Oracle Laying Off 5,000Oracle Laying Off 5,000
Oracle is reducing its combined workforce to 50,000 but vows to retain most PeopleSoft product-development and support staff.
January 14, 2005
Oracle is laying off 5,000 employees in the wake of its $10.3 billion acquisition of application vendor PeopleSoft Inc., the company said Friday. The move will reduce the combined workforce of the two companies to about 50,000.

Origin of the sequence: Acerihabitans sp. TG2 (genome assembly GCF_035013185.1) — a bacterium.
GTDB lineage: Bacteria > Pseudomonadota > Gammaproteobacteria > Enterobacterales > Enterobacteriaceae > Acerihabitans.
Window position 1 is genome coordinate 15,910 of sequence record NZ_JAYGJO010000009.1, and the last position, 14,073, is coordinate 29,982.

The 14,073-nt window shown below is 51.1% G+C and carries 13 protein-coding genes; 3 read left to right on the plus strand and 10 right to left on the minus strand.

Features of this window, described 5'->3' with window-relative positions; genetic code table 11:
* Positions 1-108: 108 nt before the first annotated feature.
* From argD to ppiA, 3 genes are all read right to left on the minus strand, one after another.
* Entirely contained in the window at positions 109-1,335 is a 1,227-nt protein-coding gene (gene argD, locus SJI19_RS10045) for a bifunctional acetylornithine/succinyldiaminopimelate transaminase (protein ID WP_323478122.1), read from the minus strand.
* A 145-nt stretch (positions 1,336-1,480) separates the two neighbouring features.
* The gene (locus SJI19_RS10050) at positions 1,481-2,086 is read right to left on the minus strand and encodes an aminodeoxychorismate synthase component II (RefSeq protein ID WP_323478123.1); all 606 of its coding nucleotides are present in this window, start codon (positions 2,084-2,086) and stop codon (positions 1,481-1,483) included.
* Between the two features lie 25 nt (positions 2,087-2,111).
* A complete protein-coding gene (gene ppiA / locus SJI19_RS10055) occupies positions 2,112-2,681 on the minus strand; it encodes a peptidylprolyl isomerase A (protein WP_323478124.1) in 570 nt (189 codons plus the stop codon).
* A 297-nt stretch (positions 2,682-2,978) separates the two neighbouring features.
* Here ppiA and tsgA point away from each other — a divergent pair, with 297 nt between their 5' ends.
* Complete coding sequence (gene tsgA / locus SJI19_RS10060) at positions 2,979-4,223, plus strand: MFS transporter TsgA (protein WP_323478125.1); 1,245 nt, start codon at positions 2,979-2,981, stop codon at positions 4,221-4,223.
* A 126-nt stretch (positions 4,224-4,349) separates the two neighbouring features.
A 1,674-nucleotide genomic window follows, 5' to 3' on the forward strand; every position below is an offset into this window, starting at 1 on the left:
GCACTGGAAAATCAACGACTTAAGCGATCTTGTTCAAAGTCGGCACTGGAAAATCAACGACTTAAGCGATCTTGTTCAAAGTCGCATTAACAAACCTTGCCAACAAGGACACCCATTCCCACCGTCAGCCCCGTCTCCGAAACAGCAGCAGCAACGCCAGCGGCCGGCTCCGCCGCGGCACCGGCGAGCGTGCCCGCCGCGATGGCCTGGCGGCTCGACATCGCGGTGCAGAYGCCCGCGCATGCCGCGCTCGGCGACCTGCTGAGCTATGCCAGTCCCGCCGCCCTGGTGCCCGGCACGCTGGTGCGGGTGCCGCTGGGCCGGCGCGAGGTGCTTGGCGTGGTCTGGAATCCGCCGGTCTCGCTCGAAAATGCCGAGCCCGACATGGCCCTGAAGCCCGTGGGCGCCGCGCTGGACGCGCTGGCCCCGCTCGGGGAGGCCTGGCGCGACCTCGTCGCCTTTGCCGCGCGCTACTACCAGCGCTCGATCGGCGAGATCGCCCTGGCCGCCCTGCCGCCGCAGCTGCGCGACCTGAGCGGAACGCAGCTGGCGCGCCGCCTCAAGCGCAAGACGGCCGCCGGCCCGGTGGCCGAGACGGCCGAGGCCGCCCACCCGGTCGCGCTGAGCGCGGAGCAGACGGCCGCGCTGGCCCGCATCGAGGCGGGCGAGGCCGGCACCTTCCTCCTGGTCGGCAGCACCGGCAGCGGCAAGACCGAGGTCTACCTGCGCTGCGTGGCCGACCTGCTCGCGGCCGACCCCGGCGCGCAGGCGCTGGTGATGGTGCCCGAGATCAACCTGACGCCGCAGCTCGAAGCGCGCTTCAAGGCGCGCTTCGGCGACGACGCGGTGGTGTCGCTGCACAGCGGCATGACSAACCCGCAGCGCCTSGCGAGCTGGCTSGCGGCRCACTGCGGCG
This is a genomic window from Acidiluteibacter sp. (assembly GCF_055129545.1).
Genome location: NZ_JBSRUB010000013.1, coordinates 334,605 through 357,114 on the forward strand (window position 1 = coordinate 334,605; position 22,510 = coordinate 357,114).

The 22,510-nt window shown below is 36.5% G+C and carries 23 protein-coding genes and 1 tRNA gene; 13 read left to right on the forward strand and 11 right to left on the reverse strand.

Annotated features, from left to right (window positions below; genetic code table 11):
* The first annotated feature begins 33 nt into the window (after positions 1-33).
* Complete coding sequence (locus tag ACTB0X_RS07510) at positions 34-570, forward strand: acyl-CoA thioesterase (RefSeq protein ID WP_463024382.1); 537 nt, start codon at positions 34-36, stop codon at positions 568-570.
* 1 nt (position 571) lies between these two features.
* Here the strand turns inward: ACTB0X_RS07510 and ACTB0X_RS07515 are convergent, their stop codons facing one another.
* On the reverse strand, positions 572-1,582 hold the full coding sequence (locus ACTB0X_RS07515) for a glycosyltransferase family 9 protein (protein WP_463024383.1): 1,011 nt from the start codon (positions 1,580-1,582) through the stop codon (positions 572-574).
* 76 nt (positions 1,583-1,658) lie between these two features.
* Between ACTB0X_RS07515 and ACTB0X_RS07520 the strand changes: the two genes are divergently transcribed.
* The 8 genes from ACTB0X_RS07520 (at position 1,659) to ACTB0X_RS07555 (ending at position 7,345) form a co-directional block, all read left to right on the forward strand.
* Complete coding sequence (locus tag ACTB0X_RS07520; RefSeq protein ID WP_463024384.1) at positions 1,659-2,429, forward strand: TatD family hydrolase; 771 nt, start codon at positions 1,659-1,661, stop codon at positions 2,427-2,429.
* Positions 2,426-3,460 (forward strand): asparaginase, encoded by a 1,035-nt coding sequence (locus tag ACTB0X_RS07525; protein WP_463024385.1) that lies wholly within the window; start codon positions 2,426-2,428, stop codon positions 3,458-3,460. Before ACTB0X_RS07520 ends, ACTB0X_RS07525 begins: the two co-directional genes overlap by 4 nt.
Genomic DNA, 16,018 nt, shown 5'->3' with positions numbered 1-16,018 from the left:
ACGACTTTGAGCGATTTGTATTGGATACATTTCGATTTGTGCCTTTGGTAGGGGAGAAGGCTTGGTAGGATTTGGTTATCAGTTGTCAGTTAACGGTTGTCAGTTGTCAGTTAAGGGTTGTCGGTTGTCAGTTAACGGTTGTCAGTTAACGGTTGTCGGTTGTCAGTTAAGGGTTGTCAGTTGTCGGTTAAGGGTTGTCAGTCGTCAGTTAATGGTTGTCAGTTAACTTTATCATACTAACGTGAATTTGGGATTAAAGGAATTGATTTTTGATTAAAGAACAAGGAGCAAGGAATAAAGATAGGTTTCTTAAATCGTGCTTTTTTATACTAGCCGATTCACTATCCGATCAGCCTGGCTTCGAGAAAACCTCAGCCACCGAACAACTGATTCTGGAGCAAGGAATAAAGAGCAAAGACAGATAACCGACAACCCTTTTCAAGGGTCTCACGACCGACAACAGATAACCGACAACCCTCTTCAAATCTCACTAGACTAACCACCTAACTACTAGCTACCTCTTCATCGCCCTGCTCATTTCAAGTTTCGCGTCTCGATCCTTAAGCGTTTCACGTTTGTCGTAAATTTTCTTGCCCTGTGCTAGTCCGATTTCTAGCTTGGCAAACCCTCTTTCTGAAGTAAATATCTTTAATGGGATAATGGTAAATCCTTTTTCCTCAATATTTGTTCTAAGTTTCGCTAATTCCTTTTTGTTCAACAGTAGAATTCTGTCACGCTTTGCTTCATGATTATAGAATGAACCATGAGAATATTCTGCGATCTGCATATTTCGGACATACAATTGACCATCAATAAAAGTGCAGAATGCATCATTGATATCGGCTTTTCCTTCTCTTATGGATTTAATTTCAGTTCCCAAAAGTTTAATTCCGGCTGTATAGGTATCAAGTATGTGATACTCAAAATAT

Although the bulk of the layoffs are expected to come from PeopleSoft's ranks of 12,000 employees, Oracle said layoff notifications began Friday at PeopleSoft and Oracle, with most layoffs expected to be completed within 10 days. Many layoff notices were expected to be delivered by DHL express on Saturday. Oracle is also taking the step of formally offering new jobs to some--but not all--of the remaining PeopleSoft employees through the same DHL delivery mechanism. In a statement, Oracle said it expected to retain more than 90% of PeopleSoft's product-development and product-support staff. The development team will finish PeopleSoft version 8.9 and develop another generation of PeopleSoft applications, version 9.0, Oracle said. While Oracle disclosed no details about which employees were being laid off, employees in sales and administrative positions at PeopleSoft were expected to bear the brunt of the cuts. "It seems a little harsh" to make the notifications by express delivery, says Seth Ravin, president of TomorrowNow Inc., an independent service provider for PeopleSoft applications. On the other hand, Oracle is getting the painful action over with decisively. "We've talked to a lot of anxious people. Many have no idea whether they are staying or going," says Ravin, a former PeopleSoft executive. He says his firm has hired five PeopleSoft support staffers in the last three weeks and plans to hire more. Additional layoffs may occur at a later date, says Paul Hamerman, an analyst at Forrester Research. Oracle said during its antitrust battle with the U.S. Department of Justice during its takeover effort last year that it would lay off as many as 6,000 employees, he notes. "If there's a surprise in here, it's that Oracle plans to retain so much of the development team," Hamerman says. Oracle renewed its pledge to offer reliable support for PeopleSoft applications, but Hamerman noted the layoffs and other cost-cutting measures are necessary for Oracle to keep another promise to shareholders that the merger will be accretive, that is, it will increase Oracle's per-share earnings. On Tuesday, Oracle will provide more details about its applications organization, including its product plans, in a Web broadcast. Oracle acquired PeopleSoft earlier this month after an 18-month hostile-takeover battle in which it gradually increased its purchase price to $26.50 per share.
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